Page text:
The opening four minutes of Toronto drummer and composer Nick Fraser's new disc consists almost entirely of long astringent tones that seem simultaneously on the brink of decay and of gathering momentum. This impression is compounded by Fraser’s brittle, skittering accompaniment of his bandmates. When cellist Andrew Downing and saxophonist Tony Malaby eventually arrive at some semblance of a head—a languid and elusive melody—Rob Clutton’s faltering bass drone ensures that the air of volatility remains.
This provocative opening statement speaks to the intrigue of Fraser’s music. He’s an in-demand jazz drummer, yet his distinctive compositional voice positions him as an outlier from these circles. His music draws from the jazz lexicon, but he cuts these familiar gestures into strange sharp-angled shapes. Often they jut out of a conspicuously straight (rather than swung) time-feel. Elsewhere, the textures stretch into unrecognizable masses of sound, and electronic treatments surreptitiously peek out from behind acoustic sonorities. The compositions tend to negotiate a dynamic moment-to-moment ensemble interaction rather than thrusting a given soloist into the foreground.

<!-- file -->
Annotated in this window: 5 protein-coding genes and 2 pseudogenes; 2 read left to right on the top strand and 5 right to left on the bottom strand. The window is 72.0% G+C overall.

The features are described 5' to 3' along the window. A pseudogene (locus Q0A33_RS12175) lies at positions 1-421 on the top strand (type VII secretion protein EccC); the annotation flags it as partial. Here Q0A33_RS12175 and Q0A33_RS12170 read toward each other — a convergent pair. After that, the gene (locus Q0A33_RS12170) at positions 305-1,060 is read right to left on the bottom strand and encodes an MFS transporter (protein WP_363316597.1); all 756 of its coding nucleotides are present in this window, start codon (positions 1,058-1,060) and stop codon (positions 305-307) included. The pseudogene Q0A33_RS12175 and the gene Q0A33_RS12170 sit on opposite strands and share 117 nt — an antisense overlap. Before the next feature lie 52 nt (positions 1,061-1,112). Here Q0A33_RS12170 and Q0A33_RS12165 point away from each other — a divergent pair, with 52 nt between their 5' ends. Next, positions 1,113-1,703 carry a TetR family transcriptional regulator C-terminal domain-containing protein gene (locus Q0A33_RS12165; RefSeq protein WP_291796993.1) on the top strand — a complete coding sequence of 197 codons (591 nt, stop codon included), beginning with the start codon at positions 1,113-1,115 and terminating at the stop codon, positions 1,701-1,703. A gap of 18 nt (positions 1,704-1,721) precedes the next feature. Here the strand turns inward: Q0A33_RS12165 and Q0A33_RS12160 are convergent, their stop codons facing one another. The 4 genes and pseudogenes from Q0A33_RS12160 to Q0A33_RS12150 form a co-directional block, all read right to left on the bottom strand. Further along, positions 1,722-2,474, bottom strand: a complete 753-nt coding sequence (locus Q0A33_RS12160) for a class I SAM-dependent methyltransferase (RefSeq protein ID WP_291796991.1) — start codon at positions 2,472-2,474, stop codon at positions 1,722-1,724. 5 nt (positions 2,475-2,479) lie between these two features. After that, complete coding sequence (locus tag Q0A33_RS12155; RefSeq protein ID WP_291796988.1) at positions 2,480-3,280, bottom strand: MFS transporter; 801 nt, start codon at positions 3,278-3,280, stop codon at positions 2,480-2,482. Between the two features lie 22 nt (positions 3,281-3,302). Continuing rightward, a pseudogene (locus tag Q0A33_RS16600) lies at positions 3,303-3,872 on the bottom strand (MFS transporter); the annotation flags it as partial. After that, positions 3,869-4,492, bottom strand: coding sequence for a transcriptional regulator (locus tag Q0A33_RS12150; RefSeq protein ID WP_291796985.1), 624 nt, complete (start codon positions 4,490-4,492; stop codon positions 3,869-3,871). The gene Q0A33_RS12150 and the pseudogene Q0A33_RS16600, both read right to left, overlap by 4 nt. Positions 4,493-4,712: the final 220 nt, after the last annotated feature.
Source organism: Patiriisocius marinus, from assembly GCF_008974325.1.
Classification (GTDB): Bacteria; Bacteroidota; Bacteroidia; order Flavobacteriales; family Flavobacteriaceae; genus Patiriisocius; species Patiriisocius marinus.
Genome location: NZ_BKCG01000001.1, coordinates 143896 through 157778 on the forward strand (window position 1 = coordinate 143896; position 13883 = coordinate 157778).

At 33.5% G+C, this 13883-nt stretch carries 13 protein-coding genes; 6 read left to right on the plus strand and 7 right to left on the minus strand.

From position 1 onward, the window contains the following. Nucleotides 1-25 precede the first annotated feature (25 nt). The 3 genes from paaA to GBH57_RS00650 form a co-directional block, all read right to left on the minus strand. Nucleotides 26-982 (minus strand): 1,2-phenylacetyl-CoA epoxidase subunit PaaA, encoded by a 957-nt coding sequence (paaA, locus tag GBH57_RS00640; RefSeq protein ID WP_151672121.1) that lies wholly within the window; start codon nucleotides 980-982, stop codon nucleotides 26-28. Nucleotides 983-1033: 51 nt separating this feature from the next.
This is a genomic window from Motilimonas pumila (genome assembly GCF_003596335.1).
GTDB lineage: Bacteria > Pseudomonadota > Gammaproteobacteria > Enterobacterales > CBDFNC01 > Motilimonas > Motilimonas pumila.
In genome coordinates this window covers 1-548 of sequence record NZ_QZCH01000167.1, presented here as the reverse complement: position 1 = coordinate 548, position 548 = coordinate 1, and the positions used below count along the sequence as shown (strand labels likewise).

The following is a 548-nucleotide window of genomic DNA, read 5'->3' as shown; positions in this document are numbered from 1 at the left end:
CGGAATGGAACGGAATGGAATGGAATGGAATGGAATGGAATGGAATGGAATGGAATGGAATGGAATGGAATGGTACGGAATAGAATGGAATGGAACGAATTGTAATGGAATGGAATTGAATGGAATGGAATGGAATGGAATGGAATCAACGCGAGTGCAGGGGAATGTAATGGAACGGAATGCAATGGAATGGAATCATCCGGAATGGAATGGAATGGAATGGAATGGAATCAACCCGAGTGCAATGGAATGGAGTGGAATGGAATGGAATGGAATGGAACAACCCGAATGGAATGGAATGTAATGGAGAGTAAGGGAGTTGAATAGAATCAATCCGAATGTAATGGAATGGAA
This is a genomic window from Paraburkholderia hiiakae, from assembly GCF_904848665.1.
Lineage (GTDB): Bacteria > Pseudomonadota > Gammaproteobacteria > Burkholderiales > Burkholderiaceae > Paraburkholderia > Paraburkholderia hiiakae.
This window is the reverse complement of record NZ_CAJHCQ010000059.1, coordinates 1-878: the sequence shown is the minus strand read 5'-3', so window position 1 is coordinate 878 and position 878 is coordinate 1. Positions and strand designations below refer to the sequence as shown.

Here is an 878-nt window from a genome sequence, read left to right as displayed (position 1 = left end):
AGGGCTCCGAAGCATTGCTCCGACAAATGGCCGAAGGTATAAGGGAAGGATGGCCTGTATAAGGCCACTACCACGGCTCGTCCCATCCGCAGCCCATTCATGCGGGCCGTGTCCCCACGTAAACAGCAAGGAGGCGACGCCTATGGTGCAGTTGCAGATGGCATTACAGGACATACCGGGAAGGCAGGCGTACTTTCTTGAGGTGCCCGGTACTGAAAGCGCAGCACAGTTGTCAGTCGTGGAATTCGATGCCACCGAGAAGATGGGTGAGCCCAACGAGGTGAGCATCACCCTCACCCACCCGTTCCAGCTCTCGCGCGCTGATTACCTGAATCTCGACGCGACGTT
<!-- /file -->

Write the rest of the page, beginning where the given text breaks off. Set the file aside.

“Disclosure” begins with a deadpan walking figure from Clutton, its stiff, self-assured delivery suggesting an ostinato. But as soon as a sense of iteration seems to crystallize, Malaby and Downing enter the picture with a vigorous, knotted counterpoint. Fraser, meanwhile, neatly parcels the pulse into taut, asymmetrical chunks, and frames the ensemble within his characteristically dry precision behind the kit. Even when he blows across the beat altogether, in some gust of percussive sonority, he seems propelled by an underlying metronomic urgency.
While “Skeleton,” with its vaguely more traditional demeanour, offers a pleasant shift at the disc's half-way point, the final track, “The Predictor,” returns to the abstraction of the beginning, eventually culminating in a squelching Malaby solo over a fierce single-note cello-and-bass sparring.
Is Life Long? sheds new light on all the peculiar contradictions of Fraser's music. It’s one of his most accessible and most uncompromising recordings thus far.